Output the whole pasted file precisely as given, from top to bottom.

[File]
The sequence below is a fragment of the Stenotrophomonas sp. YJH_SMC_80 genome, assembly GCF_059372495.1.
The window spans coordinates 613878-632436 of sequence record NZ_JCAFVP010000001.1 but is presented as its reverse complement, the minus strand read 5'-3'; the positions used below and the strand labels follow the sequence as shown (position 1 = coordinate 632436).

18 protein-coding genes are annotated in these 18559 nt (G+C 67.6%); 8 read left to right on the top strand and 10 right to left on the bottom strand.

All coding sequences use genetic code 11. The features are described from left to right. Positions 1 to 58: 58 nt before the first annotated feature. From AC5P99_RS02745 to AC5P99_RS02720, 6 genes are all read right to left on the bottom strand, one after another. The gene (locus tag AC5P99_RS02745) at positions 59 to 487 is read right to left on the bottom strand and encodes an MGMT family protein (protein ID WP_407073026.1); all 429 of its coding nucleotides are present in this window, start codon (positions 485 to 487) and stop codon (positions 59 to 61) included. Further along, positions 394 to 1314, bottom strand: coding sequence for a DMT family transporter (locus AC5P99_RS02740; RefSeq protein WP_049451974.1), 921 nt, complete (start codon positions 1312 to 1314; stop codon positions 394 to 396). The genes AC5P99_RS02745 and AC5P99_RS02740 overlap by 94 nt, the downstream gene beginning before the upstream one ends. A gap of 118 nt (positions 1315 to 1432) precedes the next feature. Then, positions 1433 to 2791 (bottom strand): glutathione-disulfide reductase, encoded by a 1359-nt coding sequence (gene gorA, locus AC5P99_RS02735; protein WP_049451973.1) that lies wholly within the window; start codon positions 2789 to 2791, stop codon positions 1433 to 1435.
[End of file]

The sequence below is a fragment of the Stenotrophomonas sp. YJH_SMC_80 genome, assembly GCF_059372495.1.
The window spans coordinates 613878-632436 of sequence record NZ_JCAFVP010000001.1 but is presented as its reverse complement, the minus strand read 5'-3'; the positions used below and the strand labels follow the sequence as shown (position 1 = coordinate 632436).

18 protein-coding genes are annotated in these 18559 nt (G+C 67.6%); 8 read left to right on the top strand and 10 right to left on the bottom strand.

All coding sequences use genetic code 11. The features are described from left to right. Positions 1 to 58: 58 nt before the first annotated feature. From AC5P99_RS02745 to AC5P99_RS02720, 6 genes are all read right to left on the bottom strand, one after another. The gene (locus tag AC5P99_RS02745) at positions 59 to 487 is read right to left on the bottom strand and encodes an MGMT family protein (protein ID WP_407073026.1); all 429 of its coding nucleotides are present in this window, start codon (positions 485 to 487) and stop codon (positions 59 to 61) included. Further along, positions 394 to 1314, bottom strand: coding sequence for a DMT family transporter (locus AC5P99_RS02740; RefSeq protein WP_049451974.1), 921 nt, complete (start codon positions 1312 to 1314; stop codon positions 394 to 396). The genes AC5P99_RS02745 and AC5P99_RS02740 overlap by 94 nt, the downstream gene beginning before the upstream one ends. A gap of 118 nt (positions 1315 to 1432) precedes the next feature. Then, positions 1433 to 2791 (bottom strand): glutathione-disulfide reductase, encoded by a 1359-nt coding sequence (gene gorA, locus AC5P99_RS02735; protein WP_049451973.1) that lies wholly within the window; start codon positions 2789 to 2791, stop codon positions 1433 to 1435.